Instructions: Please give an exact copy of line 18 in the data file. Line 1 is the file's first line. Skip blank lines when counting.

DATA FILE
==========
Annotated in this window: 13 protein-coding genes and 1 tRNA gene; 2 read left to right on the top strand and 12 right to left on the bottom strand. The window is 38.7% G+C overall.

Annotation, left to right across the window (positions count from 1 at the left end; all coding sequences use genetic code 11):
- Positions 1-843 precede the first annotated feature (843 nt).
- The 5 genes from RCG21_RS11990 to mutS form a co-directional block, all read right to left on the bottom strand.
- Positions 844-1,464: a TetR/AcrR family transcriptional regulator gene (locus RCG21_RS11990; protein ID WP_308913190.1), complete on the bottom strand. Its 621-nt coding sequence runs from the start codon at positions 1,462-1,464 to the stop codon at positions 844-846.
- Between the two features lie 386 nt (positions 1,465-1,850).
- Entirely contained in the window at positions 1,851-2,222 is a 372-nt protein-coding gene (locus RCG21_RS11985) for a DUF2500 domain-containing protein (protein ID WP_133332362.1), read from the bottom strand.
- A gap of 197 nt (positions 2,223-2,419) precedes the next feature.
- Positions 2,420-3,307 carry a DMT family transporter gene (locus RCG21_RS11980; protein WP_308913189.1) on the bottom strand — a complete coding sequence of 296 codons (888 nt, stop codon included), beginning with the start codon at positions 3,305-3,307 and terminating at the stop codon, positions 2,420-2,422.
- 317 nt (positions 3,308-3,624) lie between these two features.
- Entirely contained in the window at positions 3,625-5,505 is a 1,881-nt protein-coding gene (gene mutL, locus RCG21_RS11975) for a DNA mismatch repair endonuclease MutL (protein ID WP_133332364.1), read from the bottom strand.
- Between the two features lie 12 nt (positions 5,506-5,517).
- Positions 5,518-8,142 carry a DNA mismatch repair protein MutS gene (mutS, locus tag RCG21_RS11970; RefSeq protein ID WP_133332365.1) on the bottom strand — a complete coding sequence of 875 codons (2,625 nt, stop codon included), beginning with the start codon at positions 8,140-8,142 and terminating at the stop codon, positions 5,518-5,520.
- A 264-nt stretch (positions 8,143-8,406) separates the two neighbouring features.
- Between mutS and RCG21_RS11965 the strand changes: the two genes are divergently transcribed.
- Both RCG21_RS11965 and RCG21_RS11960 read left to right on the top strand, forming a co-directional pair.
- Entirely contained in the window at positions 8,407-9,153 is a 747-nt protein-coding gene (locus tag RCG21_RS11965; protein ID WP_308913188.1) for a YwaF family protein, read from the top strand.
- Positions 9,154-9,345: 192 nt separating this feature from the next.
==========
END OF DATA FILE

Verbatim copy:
- Positions 9,154-9,345: 192 nt separating this feature from the next.